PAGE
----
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At the time the article was created Frank Gaillard had no recorded disclosures.View Frank Gaillard's current disclosures
At the time the article was last revised Henry Knipe had the following disclosures:
- Radiopaedia Events Pty Ltd, Speaker fees (past)
- Integral Diagnostics, Shareholder (ongoing)
- Micro-X Ltd, Shareholder (ongoing)
These were assessed during peer review and were determined to not be relevant to the changes that were made.View Henry Knipe's current disclosures
Intracranial hemorrhage (ICH) is a collective term encompassing many different conditions characterized by the extravascular accumulation of blood within different intracranial spaces. A simple categorization is based on location:
Alternatively, intracranial hemorrhage can be thought of in terms of the underlying cause, although in most cases the same etiology can result in multiple different patterns of hemorrhage.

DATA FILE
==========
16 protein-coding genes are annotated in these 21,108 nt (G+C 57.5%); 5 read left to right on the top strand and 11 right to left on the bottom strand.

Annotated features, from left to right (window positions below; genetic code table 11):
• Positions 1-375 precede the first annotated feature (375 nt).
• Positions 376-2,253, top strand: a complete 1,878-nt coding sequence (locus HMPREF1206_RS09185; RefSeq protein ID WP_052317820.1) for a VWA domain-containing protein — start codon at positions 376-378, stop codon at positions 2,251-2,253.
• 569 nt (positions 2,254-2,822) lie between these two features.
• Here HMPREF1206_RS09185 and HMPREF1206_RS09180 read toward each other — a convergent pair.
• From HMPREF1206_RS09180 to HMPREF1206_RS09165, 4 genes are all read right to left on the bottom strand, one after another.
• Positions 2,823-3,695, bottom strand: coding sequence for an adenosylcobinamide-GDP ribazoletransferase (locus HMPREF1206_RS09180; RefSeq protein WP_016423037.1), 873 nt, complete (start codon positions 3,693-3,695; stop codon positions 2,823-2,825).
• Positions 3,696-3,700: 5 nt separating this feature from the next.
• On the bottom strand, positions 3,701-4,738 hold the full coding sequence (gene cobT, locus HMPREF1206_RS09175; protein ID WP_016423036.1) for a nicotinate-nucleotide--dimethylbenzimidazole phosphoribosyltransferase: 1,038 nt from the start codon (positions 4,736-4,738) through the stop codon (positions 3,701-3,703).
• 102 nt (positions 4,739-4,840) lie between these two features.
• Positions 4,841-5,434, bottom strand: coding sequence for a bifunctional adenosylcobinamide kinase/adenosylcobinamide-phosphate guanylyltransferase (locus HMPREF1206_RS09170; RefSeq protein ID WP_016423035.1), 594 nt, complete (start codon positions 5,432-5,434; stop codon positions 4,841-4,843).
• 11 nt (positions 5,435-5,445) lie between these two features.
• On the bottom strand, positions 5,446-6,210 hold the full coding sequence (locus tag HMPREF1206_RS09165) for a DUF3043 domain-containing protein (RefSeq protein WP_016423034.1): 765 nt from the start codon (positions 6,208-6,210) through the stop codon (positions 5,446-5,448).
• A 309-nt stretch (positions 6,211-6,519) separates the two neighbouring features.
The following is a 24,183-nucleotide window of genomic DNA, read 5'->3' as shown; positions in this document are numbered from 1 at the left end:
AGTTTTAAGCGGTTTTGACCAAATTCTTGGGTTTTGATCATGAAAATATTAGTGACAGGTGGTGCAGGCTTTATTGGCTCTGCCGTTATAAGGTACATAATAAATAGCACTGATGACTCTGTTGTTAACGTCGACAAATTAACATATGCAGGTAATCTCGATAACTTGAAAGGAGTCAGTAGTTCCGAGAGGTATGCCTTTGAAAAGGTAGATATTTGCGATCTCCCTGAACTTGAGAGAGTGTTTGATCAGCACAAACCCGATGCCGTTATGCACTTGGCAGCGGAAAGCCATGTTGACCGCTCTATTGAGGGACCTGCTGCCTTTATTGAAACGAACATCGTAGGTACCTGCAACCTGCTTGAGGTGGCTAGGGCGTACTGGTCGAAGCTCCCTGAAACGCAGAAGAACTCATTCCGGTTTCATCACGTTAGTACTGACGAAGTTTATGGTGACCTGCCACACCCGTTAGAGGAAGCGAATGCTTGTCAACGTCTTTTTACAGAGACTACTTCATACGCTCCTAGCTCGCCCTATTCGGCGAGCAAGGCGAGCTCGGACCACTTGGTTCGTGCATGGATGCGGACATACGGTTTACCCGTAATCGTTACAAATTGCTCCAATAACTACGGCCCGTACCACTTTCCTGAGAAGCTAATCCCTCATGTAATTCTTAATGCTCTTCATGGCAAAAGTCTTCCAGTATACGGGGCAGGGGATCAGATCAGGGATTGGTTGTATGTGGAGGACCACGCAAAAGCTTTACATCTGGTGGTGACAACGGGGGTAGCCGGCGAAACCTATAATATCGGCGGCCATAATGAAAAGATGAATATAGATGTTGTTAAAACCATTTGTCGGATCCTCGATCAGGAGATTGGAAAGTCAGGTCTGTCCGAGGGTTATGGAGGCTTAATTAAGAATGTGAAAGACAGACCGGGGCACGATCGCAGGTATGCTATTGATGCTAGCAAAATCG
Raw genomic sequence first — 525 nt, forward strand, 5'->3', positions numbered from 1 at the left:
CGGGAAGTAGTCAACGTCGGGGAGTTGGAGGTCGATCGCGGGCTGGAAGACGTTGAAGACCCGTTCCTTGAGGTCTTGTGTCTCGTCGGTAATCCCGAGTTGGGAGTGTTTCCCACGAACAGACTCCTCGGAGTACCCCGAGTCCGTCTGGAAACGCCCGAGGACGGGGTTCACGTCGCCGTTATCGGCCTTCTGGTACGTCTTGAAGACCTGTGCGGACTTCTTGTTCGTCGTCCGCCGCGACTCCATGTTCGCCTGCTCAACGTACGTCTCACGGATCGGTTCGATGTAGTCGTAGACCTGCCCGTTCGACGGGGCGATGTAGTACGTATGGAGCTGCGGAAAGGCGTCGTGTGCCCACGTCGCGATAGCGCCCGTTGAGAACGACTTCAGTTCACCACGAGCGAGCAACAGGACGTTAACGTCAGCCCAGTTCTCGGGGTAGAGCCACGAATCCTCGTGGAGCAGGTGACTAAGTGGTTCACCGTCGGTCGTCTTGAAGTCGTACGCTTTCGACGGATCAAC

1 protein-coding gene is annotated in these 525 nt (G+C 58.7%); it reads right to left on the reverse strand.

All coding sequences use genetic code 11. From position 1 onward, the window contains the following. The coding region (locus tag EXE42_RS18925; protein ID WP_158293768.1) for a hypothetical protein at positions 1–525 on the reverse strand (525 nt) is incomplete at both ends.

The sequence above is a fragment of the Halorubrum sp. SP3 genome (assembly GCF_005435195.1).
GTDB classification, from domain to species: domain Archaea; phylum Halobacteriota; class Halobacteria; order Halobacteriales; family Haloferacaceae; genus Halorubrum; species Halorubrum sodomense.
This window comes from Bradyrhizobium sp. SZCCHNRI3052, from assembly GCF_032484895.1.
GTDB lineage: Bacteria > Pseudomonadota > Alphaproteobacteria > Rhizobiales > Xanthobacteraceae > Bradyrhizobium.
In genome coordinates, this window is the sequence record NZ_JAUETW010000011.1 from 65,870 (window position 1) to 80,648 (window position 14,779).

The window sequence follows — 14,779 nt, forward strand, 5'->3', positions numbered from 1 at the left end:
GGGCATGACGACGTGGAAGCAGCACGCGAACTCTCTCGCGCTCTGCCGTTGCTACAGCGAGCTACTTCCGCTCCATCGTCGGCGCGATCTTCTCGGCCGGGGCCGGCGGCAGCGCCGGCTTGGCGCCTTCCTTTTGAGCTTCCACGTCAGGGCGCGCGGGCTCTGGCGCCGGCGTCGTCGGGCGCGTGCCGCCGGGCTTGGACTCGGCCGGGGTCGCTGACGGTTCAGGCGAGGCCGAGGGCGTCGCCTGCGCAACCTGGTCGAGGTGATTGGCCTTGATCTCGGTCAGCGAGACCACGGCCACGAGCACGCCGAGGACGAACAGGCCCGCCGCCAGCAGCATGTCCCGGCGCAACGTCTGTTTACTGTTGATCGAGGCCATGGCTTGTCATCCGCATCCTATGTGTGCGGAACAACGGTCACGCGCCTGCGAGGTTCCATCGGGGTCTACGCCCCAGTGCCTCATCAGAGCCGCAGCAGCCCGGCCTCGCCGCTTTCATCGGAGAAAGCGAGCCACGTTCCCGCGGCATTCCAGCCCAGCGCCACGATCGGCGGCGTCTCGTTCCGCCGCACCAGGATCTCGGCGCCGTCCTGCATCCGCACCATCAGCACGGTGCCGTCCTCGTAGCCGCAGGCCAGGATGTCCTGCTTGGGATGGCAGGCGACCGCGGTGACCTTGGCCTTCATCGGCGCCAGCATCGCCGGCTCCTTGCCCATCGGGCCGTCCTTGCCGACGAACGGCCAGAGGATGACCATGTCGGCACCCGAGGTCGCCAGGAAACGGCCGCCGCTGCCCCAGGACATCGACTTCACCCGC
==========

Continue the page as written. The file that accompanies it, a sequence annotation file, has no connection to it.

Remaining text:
CT scan is almost always the first imaging modality used to assess patients with suspected intracranial hemorrhage. Fortunately, acute blood is markedly hyperdense compared to brain parenchyma, and as such usually poses little difficulty in diagnosis (provided the amount of blood is large enough, and the scan is performed early).
CT angiography (CTA) is increasingly used to assess for a vascular underlying cause, particularly in cases of subarachnoid hemorrhage, or intraparenchymal hemorrhage where something in the presentation, demographics of the patient, or location/appearance of bleed make a primary hemorrhage less likely.
Similarly, CT venogram (CTV) can be used to reliably assess for patency of the dural venous sinuses.
MRI is typically requested when an underlying abnormality is being sought, particularly when an underlying tumor is suspected. MRI of hemorrhage can pose some challenges in that the appearance of blood changes depending on the sequence and the time since the hemorrhage and the size and location of the bleed.
Cerebral angiography is usually performed when a vascular abnormality is suspected and the CT/MR angiogram is either normal (and index of suspicion is high) or equivocal, or in cases where further delineation or treatment of an identified abnormality is required.